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UCC researchers find that people with COPD see improved health benefits from lifestyle changes

13 Feb 2024
UCC researcher Ciara Hanrahan, with MSc Physiotherapy student Mark Attia. Image credit: Jim McCarthy Photography
  • Research shows that people with the complex lung disease COPD see improved health benefits from behaviour change interventions.
  • It is estimated that over 380,000 people in Ireland suffer from COPD.
  • Interventions ‘has helped me greatly’ says woman with COPD.

Researchers at University College Cork (UCC) have found that people with Chronic Obstructive Pulmonary Disease (COPD) see health benefits and improved short-term quality of life from lifestyle behaviour change interventions.

COPD is a complex lung disease and the third leading cause of death in the world. It is a preventable and manageable disease in which people can present with cough, breathlessness and recurrent exacerbations. The World Health Organisation state that approximately 65 million people globally currently live with moderate to severe COPD and it is estimated that over 380,000 people in Ireland suffer from COPD.

Behaviour change interventions are activities developed to change specific behaviour patterns, for example goal setting, demonstration of a task, provision of information, prompts and rewards. Supporting positive changes in behaviour for people with COPD could help to promote a more physically active lifestyle.

In this review, led by Ciara Hanrahan, Lecturer in Physiotherapy and PhD candidate at UCC, behaviour change interventions were identified across 12 randomised controlled trials, included over 1200 participants, and results were mapped to a theoretical framework which provides a lens through which behavioural determinants can be observed.

Margaret O’Donoghue is a member of the Limerick COPD Support Ireland Group, and she has seen significant changes to her everyday life from making lifestyle behaviour interventions. "Since I joined COPD [Support Ireland group] approximately six years ago, it has benefited me in more ways than one. I was prone to chest infections and had to take antibiotics and steroids on a regular basis. I find that both the breathing and general exercising has helped me greatly. The social side of meeting up on a weekly basis has proven to be a great asset to us all. A lot of our members live alone, they look forward to meeting up each week, and they find regular exercise routine a great asset to their everyday life."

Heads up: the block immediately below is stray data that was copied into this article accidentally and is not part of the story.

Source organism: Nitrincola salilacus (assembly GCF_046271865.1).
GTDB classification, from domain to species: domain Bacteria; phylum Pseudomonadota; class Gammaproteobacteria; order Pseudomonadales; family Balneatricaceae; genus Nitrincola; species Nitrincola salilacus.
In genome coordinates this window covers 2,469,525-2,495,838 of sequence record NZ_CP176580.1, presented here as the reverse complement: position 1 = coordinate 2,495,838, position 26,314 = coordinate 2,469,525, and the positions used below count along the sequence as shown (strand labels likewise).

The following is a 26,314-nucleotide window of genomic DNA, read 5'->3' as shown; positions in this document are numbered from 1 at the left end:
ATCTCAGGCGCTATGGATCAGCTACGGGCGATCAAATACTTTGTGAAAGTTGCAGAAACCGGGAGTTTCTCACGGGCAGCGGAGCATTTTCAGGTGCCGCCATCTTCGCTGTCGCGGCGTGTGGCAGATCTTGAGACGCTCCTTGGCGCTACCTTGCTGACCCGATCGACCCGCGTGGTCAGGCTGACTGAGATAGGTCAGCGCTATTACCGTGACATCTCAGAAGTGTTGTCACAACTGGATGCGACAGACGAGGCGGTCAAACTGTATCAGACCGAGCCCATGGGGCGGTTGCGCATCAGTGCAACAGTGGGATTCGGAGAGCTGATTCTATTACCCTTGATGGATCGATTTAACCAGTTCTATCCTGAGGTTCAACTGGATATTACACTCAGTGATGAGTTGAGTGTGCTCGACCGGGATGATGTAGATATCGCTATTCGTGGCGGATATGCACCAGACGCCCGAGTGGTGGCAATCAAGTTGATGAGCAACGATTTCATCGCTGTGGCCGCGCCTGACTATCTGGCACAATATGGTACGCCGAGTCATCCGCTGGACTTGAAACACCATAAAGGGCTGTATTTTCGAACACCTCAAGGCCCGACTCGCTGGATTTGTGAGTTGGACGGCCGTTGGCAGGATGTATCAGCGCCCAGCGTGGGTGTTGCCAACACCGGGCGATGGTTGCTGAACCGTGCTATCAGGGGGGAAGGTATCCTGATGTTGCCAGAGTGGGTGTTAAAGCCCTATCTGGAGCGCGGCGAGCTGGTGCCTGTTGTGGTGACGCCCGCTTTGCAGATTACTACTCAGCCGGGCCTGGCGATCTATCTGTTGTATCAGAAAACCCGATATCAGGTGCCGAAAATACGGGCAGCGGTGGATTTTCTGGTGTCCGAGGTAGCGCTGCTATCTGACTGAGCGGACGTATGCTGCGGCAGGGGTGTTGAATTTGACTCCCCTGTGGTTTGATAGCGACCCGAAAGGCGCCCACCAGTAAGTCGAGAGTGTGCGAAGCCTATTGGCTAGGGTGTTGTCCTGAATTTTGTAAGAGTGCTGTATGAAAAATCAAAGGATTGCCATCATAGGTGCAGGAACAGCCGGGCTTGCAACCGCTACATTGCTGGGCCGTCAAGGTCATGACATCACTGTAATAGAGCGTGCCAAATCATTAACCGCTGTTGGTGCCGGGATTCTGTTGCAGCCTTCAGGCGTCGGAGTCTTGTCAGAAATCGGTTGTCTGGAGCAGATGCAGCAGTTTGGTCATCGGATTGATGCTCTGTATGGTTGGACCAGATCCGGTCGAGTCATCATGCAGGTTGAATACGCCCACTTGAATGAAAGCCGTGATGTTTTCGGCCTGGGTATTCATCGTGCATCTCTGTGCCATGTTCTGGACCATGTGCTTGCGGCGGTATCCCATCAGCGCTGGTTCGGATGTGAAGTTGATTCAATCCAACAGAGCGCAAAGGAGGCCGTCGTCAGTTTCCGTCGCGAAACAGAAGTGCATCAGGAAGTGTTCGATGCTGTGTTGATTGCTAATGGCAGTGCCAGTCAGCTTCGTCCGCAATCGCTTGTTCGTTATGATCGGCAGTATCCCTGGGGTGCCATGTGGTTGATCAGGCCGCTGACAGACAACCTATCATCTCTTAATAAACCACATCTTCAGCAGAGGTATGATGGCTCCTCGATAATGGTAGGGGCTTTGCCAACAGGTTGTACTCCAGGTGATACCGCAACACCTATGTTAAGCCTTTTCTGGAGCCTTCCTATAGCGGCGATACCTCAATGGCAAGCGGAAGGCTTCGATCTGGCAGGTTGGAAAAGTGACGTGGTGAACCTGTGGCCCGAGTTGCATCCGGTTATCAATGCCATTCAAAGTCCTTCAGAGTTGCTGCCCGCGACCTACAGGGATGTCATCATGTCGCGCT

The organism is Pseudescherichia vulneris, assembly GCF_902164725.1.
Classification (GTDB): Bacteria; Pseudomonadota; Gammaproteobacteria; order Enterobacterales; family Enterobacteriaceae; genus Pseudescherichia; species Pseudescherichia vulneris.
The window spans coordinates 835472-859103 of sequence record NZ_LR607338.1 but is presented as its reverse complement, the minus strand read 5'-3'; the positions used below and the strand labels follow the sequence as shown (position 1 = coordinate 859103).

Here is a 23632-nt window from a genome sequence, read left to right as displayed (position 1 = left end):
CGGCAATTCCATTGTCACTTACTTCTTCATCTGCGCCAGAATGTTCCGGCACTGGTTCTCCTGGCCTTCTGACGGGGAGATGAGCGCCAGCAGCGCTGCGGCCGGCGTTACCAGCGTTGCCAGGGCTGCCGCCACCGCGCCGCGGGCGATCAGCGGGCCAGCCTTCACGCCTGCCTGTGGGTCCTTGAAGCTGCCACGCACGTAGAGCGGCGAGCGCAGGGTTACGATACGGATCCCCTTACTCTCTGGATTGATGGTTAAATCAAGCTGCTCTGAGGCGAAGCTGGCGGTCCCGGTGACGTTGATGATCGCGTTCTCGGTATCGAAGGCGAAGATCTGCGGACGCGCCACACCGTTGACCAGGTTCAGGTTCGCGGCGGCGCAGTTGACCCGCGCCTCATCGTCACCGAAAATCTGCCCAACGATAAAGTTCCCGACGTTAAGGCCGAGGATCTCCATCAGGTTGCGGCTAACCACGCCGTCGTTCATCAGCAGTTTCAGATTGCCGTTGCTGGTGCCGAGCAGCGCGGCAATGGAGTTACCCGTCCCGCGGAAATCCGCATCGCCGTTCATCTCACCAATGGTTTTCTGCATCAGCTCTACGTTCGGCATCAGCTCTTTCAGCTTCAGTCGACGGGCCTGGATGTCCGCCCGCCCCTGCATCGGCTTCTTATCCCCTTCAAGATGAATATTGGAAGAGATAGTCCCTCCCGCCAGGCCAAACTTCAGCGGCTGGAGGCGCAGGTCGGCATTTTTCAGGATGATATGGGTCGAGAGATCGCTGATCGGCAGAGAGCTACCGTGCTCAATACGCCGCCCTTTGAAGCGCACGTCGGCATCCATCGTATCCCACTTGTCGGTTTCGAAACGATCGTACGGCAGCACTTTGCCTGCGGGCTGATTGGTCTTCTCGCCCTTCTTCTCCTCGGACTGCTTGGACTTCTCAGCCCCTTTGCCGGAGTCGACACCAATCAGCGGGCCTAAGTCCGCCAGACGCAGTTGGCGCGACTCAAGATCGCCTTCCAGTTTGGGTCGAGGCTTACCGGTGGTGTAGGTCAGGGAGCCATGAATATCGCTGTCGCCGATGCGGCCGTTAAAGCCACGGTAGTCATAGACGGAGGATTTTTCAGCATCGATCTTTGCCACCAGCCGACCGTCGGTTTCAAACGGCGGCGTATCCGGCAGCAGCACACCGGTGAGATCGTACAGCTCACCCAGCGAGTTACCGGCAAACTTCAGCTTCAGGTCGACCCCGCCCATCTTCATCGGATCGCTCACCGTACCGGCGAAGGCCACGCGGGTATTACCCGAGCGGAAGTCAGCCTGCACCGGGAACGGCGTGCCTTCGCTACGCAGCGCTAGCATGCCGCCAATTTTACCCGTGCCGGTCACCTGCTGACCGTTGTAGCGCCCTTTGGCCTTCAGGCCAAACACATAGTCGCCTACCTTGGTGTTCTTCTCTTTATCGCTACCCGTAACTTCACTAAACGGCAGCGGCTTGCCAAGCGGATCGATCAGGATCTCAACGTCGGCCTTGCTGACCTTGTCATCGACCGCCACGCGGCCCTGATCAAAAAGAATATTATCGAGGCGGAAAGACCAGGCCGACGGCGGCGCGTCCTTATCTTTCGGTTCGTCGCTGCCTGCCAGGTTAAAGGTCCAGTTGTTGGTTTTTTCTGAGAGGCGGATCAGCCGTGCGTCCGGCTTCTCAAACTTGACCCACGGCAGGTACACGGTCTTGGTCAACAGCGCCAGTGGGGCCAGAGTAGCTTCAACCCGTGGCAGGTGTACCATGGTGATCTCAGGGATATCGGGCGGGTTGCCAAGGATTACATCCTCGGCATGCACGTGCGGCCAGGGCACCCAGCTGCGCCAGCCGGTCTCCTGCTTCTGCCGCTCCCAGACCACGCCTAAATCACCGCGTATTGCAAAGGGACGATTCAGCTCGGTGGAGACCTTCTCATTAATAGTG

Adults with COPD are less physically active than those without COPD. The benefits of exercise for people with COPD are well-reported in the literature, but maintaining a physically active lifestyle can be challenging. The symptom burden of this disease can result in a downward spiral of inactivity due to breathlessness, cough and exacerbations.

Across a study of eight medical databases searched from inception to April 2023, outcomes including steps per day, physical activity levels, exercise capacity and quality of life were most measured. Behavioural change interventions most frequently reported across the studies were counselling, step-count monitoring, social support and goal setting.

While the optimal combination of behaviour change interventions, their dosage and timing of their delivery is not yet clear, this review reports that using behaviour change techniques incorporating counselling, activity monitoring, goal setting and social support interventions, such as group exercise, feedback from trainers, use of physical activity monitors in the form of pedometers, smart watches and apps may help to influence positive physical activity behaviour in the short-term.

This review also indicates that greater improvements in physical activity and quality of life outcomes in those with COPD may be achieved when multiple behaviour change interventions are used together, providing scope for future trials to examine the use of variously combined interventions over longer intervention periods. Published in the Journal of Respiratory Medicine and Research, the study found that where participants were exposed to a greater number of behaviour change interventions, greater improvements in physical activity and health-related outcomes were reported.

"It has been so useful to examine the literature in relation to behaviour change for physical activity in COPD. There is a growing popularity and attendance at local COPD support groups across Ireland, where people can meet with their peers and partake in exercise classes. This is reflected in our findings, where interventions such as social support, activity monitoring and goal setting can help people with COPD to stay active," said Ciara Hanrahan.

Dr Joseph McVeigh, Head of Discipline of Physiotherapy at UCC said: “This is an excellent piece of research which highlights the challenges people with COPD have engaging with physical activity. Ciara’s work has demonstrated the benefits of some relatively simple, but extremely important, behaviour change interventions can have in improving physical activity in people with COPD. Ciara’s work should have an impact on clinical practice for people working in this field both nationally and internationally.”

University College Cork

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